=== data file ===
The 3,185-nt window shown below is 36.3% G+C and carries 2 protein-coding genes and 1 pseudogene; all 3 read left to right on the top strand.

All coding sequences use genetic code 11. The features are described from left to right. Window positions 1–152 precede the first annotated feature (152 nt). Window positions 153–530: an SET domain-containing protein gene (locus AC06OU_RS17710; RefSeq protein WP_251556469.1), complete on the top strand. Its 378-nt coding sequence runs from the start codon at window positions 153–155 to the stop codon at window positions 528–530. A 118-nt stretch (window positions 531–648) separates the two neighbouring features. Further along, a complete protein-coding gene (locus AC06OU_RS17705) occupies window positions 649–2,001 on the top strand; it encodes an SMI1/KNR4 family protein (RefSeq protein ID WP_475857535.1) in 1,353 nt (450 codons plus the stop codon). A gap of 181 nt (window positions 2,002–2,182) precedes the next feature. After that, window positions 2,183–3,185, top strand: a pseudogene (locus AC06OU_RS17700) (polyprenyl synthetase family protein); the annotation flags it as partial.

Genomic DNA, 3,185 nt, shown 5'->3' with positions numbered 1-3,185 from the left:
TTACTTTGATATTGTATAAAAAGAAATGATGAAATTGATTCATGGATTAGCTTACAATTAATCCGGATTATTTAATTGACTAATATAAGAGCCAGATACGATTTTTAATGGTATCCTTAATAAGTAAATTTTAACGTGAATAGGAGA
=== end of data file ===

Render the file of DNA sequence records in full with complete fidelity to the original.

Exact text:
The 3,185-nt window shown below is 36.3% G+C and carries 2 protein-coding genes and 1 pseudogene; all 3 read left to right on the top strand.

All coding sequences use genetic code 11. The features are described from left to right. Window positions 1–152 precede the first annotated feature (152 nt). Window positions 153–530: an SET domain-containing protein gene (locus AC06OU_RS17710; RefSeq protein WP_251556469.1), complete on the top strand. Its 378-nt coding sequence runs from the start codon at window positions 153–155 to the stop codon at window positions 528–530. A 118-nt stretch (window positions 531–648) separates the two neighbouring features. Further along, a complete protein-coding gene (locus AC06OU_RS17705) occupies window positions 649–2,001 on the top strand; it encodes an SMI1/KNR4 family protein (RefSeq protein ID WP_475857535.1) in 1,353 nt (450 codons plus the stop codon). A gap of 181 nt (window positions 2,002–2,182) precedes the next feature. After that, window positions 2,183–3,185, top strand: a pseudogene (locus AC06OU_RS17700) (polyprenyl synthetase family protein); the annotation flags it as partial.

Genomic DNA, 3,185 nt, shown 5'->3' with positions numbered 1-3,185 from the left:
TTACTTTGATATTGTATAAAAAGAAATGATGAAATTGATTCATGGATTAGCTTACAATTAATCCGGATTATTTAATTGACTAATATAAGAGCCAGATACGATTTTTAATGGTATCCTTAATAAGTAAATTTTAACGTGAATAGGAGA